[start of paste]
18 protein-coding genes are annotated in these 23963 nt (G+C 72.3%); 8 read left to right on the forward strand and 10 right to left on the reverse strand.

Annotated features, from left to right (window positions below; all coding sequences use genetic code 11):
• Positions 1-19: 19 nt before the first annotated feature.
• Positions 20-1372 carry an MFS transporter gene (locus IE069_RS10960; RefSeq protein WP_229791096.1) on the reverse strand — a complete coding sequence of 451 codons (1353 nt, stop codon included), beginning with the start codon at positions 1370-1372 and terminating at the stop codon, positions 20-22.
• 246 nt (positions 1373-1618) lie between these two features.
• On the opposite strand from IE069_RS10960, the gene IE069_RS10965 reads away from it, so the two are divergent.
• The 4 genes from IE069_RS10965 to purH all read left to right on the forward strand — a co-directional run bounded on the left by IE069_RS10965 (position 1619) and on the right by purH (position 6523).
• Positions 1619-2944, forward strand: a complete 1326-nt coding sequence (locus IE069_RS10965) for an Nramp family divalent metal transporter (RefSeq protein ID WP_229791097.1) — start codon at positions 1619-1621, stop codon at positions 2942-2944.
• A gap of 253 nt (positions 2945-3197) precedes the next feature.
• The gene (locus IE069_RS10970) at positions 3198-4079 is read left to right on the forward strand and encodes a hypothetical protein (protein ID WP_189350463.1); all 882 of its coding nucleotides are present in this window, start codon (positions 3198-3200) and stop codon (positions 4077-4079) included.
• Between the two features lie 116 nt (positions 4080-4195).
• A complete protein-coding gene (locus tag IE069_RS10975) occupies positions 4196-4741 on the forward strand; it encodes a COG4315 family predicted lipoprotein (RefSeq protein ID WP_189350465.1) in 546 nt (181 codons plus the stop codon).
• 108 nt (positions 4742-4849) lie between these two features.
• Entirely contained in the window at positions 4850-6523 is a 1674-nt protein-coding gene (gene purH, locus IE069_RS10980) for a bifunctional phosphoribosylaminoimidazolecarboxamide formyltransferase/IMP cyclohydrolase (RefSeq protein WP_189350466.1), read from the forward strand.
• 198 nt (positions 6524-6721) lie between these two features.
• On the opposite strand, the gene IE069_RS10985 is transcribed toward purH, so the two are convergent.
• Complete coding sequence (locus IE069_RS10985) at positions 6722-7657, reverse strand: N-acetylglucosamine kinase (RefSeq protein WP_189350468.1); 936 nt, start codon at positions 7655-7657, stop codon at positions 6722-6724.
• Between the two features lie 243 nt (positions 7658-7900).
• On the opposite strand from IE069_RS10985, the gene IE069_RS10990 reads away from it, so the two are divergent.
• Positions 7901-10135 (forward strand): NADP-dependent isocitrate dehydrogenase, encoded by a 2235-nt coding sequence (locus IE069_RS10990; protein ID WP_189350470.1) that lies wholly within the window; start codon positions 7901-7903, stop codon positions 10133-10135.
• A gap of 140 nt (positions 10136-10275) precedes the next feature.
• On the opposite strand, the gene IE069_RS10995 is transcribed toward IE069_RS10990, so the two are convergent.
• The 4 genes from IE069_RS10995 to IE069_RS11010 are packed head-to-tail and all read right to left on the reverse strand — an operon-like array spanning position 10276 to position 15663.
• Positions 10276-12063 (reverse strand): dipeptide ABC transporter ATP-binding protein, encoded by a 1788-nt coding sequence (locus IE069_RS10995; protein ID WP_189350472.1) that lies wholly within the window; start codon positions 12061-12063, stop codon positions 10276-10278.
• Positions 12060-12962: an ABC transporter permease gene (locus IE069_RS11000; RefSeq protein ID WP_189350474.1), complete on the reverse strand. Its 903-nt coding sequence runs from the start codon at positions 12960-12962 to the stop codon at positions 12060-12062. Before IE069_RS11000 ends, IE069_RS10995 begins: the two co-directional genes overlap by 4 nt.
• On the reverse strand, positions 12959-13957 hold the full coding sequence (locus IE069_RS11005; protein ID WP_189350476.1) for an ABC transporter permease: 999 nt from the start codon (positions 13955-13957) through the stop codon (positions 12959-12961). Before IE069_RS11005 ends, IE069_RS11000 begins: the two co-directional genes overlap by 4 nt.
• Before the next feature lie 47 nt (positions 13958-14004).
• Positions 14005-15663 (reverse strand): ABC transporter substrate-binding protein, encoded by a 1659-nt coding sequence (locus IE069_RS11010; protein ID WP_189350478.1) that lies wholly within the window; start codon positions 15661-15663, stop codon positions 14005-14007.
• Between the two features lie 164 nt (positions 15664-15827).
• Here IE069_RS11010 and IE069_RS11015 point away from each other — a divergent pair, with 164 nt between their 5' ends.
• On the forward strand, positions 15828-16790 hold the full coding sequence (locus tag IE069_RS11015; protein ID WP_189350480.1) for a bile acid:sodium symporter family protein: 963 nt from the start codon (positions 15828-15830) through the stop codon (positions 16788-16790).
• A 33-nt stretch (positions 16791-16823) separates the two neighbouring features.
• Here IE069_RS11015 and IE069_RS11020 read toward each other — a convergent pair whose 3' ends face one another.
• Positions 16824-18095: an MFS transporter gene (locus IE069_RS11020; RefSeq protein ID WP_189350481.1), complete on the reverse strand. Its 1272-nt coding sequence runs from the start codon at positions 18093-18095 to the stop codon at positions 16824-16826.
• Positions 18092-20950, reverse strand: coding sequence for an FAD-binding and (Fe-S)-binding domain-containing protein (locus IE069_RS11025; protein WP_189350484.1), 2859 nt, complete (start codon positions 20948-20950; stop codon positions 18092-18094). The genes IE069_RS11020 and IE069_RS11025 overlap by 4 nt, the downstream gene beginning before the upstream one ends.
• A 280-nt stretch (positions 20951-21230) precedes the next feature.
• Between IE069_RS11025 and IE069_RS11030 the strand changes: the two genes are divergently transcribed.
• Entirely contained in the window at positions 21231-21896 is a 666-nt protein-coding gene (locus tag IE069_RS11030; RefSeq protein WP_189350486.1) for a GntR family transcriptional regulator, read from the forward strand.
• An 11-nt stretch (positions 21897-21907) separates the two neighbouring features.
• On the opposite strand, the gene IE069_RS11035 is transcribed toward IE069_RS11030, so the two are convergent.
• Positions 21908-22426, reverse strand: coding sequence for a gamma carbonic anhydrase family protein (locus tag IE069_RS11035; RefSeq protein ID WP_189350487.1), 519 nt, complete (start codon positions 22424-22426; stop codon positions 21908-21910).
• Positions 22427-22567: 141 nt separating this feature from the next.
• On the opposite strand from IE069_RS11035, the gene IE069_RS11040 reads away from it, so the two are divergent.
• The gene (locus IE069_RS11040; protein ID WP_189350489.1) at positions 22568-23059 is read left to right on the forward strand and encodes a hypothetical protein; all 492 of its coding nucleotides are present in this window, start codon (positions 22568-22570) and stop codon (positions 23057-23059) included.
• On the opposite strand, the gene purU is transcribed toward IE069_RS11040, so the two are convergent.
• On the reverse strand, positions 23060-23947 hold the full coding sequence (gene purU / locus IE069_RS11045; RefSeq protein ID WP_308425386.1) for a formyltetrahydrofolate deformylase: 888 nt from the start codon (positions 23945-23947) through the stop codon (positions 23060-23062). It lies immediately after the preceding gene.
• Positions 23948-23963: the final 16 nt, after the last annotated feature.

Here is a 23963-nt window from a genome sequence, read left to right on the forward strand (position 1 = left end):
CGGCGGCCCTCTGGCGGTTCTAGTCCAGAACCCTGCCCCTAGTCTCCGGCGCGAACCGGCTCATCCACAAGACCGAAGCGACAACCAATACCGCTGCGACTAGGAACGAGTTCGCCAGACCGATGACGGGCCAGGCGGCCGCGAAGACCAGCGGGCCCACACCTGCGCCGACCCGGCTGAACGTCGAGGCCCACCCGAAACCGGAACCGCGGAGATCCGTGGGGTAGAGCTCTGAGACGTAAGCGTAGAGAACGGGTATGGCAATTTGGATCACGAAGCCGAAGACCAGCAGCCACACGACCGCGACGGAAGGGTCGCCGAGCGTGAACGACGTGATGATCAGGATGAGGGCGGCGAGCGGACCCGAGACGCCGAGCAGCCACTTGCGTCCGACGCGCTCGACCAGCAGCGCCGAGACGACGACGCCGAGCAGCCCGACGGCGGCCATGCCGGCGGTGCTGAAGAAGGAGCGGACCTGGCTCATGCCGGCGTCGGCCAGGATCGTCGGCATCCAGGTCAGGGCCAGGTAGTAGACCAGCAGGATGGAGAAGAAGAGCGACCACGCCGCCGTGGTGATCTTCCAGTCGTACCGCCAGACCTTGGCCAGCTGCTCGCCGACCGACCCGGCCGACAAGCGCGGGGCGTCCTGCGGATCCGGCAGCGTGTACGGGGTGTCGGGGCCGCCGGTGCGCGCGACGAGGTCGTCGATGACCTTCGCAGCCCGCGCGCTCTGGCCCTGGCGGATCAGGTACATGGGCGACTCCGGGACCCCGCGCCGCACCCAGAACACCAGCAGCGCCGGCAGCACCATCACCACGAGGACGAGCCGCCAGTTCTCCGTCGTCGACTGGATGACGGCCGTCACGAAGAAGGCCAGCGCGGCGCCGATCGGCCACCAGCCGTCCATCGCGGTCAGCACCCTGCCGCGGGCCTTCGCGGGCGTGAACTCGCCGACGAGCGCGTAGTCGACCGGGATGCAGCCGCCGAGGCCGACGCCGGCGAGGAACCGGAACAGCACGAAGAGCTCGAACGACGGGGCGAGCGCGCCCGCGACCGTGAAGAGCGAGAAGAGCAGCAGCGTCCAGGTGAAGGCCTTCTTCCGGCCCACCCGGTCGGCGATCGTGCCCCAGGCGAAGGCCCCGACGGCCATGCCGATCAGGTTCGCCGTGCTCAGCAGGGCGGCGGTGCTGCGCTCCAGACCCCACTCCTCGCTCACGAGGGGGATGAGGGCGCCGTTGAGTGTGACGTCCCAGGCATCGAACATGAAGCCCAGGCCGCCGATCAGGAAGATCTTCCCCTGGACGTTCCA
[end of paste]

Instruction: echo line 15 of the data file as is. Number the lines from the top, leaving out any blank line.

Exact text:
• 198 nt (positions 6524-6721) lie between these two features.